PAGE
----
“As long as the schools were private throughout 2020-21, the gap in math achievement between high-, middle- and low-poverty schools has not widened,” the report said.

Kane says he hopes that, instead of reconsidering districts ’preferences for staying away, politicians and academics can use this data as a call to action.

“It’s no surprise that student achievement is declining,” Ken said. “Rather, we should think of it as a bill for a public health system that was taken from us. And now our obligation, whether we agree with those decisions or not, is to pay that bill. We cannot make our children harsh.”

4. The graduation rate in high school has not changed much

Another study, from Brookings, looked at what impact all of this epidemic-driven unrest had on high school graduation and college enrollment rates.

As it turns out, for the 2019-20 school year, when graduation ceremonies were canceled and students finished the year at home, the high school graduation rate was actually Increase A little

“The message was clearly ‘just shown,'” said Douglas Harris, lead researcher and director of the National Center for Research on Education Access and Choice at the University of Tulane.

“So it has become quite easy,” Harris says. “Anyone who is on the margins of graduation at that time is going to graduate because the states have officially relaxed their standards.”

For the 2020-21 school year, Harris said, states and school districts have largely returned to pre-epidemic standards and, as a result, high school graduation rates have declined somewhat.

5. Many high school graders have chosen to delay college

While the epidemic seemed to have little effect on students’ ability to finish high school, it did seem to have the opposite effect on their will. The beginning College

Harris said recent four-year colleges have seen a 6% drop in enrollment for high school grades and a worrying 16% drop in two-year colleges. Why?

Harris has a theory: “I think it was a nonstart for anyone, regardless of age, to start something new, to try to build new relationships in the epidemic.”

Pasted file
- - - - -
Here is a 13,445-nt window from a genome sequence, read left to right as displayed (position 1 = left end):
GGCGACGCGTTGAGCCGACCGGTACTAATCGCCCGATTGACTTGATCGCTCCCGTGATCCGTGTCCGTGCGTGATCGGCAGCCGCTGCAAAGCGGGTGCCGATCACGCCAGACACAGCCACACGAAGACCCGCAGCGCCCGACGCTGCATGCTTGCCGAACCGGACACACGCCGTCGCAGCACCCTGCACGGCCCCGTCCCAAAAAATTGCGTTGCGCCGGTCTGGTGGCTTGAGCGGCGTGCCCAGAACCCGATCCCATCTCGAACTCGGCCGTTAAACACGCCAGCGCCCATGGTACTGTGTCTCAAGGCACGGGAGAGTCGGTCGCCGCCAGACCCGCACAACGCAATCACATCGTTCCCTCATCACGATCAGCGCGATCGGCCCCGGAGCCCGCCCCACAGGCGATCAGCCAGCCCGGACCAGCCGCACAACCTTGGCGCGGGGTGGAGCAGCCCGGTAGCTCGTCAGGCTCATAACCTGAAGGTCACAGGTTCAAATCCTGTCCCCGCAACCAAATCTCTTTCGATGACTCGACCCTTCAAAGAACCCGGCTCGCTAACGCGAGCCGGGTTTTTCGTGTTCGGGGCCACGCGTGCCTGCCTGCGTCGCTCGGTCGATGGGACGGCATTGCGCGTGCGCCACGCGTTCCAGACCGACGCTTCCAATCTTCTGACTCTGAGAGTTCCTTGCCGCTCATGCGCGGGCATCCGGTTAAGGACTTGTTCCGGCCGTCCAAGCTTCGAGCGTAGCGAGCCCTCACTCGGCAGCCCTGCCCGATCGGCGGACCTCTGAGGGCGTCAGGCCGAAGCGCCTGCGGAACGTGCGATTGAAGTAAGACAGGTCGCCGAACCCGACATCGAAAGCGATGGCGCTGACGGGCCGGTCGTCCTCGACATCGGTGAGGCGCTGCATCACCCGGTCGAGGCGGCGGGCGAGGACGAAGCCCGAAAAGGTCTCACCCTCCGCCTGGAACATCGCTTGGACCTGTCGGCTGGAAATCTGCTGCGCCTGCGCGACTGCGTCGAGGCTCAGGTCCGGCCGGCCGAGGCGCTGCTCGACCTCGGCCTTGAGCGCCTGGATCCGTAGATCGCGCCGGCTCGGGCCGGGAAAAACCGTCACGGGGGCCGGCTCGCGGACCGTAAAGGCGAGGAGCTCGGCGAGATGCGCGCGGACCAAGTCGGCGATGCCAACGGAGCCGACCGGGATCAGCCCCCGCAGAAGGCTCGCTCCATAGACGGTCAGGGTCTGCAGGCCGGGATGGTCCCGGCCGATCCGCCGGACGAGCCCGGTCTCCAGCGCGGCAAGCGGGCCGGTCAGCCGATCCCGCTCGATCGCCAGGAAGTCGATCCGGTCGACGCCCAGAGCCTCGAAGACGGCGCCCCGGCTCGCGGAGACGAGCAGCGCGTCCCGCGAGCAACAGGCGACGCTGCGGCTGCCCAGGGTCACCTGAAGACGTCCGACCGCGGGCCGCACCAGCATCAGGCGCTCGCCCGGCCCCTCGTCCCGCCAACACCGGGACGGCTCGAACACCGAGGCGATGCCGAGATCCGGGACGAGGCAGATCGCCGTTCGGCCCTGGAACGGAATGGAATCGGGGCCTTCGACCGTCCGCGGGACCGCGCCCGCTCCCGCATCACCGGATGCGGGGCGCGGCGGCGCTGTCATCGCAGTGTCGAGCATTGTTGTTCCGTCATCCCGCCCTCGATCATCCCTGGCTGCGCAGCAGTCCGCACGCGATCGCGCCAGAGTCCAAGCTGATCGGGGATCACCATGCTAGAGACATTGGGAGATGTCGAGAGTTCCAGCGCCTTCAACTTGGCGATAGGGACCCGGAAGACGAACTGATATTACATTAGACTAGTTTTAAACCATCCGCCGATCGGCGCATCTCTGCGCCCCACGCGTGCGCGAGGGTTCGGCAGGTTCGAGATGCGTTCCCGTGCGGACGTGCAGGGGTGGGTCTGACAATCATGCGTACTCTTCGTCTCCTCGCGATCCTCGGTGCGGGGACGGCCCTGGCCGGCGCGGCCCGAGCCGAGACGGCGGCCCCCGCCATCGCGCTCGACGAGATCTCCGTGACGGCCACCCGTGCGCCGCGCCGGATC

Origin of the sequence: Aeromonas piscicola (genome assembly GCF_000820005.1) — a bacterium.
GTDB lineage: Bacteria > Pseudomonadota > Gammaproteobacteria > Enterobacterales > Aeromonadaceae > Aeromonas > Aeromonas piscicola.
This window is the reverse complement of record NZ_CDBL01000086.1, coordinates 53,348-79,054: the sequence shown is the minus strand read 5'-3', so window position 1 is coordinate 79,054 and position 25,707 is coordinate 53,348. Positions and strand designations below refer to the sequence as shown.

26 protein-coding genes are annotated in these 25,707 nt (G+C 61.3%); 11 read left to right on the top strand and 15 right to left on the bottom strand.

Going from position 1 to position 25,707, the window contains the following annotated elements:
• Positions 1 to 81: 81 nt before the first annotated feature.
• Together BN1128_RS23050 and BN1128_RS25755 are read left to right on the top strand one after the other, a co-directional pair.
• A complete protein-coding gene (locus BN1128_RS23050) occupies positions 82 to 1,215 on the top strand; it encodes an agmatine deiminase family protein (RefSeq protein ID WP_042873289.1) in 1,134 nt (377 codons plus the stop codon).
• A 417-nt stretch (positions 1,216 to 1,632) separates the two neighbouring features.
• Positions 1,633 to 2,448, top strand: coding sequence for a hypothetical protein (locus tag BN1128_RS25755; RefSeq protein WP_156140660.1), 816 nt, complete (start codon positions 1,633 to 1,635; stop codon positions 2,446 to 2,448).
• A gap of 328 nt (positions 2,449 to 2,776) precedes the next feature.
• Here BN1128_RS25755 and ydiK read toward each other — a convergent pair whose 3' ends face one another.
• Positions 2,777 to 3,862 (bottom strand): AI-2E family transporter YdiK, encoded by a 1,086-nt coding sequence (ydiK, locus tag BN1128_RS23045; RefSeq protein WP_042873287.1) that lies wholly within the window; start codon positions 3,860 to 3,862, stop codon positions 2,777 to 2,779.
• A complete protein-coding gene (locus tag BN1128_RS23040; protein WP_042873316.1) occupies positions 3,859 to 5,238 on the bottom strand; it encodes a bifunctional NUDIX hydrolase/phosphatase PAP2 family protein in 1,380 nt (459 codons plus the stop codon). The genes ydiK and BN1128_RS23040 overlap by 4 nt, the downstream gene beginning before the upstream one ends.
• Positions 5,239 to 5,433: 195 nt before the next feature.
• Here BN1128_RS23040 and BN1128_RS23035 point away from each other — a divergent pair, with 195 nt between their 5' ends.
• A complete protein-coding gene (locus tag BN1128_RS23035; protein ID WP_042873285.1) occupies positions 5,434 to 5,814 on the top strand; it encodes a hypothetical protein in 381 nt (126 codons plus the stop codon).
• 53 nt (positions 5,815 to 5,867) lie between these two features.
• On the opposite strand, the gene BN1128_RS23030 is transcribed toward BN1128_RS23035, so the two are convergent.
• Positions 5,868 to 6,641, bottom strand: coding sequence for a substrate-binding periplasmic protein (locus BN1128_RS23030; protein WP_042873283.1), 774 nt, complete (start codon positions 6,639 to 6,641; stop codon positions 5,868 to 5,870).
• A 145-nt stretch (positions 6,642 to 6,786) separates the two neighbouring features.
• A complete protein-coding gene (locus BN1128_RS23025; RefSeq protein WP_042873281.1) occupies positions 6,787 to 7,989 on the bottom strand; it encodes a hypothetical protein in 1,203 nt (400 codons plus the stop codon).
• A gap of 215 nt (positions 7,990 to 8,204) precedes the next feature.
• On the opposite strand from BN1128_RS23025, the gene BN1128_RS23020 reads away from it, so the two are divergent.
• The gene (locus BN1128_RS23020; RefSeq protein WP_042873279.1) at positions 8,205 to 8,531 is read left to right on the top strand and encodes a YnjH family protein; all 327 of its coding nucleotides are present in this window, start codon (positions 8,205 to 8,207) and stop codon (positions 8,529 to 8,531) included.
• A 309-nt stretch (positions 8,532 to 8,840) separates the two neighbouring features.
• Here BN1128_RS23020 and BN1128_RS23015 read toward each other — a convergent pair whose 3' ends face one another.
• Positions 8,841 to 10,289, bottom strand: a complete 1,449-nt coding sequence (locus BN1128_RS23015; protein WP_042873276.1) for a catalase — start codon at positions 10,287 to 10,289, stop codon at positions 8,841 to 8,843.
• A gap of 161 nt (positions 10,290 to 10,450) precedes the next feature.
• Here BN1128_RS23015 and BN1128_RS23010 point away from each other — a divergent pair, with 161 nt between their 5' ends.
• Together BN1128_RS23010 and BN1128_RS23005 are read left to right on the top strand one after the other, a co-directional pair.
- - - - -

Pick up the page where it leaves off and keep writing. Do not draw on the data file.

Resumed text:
6. Schools can do something about it

School leaders are now rushing to create programs that they hope will help students fill some of this missed learning. A popular method: “high dose” tutoring.

“For us, high doses mean at least 30 minutes two to three times per week, and … no more than three students in a group,” said Penny Shoin, Tennessee’s state education commissioner.

Shuin led the creation of TN ALL Corps, a broad, statewide network of tutors who, Shoin hopes, could reach 150,000 primary- and middle-schools in three years. High school students with a busy schedule can access online tutoring at any time as needed.

In Guilford County, Contraras says the benefits of their tutoring program go beyond the recovery of learning. Their new tutoring corps attracts a lot of attention from graduate assistants at North Carolina State University of Agriculture and Technology, a regional HBCU.

We want to continue to increase the number of black and brown teachers in the district, “Contraras said.

Multiple superintendents, including Contraras, stressed that the purpose of this tutoring effort was to look back, not on old material, but to support students as they move forward through new ideas.

“We don’t want to remedy,” Contreras insisted. “We want to speed up learning.”

Kane said adding makeup for missed learning should also be considered by adding more days to the district school calendar.

“Schools already have teachers. They already have buildings. They already have bus routes,” Ken explains. Extending the school year can be logically easier than hiring and scheduling hundreds of new tutors.

But that doesn’t mean extending the school year is easy.

In Los Angeles, where students spend most of the 2020-21 school year learning from a distance, Superintendent Alberto Carvalho said he would like to extend the next school year by 10 extra days to help address the “unprecedented, historic learning loss.” “But, he said.”[that idea] There was a lot of opposition from parents and teachers.

So Carvalho had to set four additional student learning days the following year.

Kane admits that adding time to the school year is asking many teachers and some families and that teachers will probably need to pay more than the usual weekly rate.

“Everyone is eager to get back to normal. And I can appreciate that,” says Ken, “but normal isn’t enough.”

If there is a silver lining for districts rushing to create new learning opportunities, it is that many school leaders – and politicians – realize that they feel better in the long run as well.

In Los Angeles, Carvalho says many students in high-poverty schools were “in crisis before COVID-19,” academically speaking. And he hopes these new efforts, forced by the epidemic, “can actually wrap up their learning experience.”

All of Tennessee’s corps is “now more permanently funded,” Shoin said.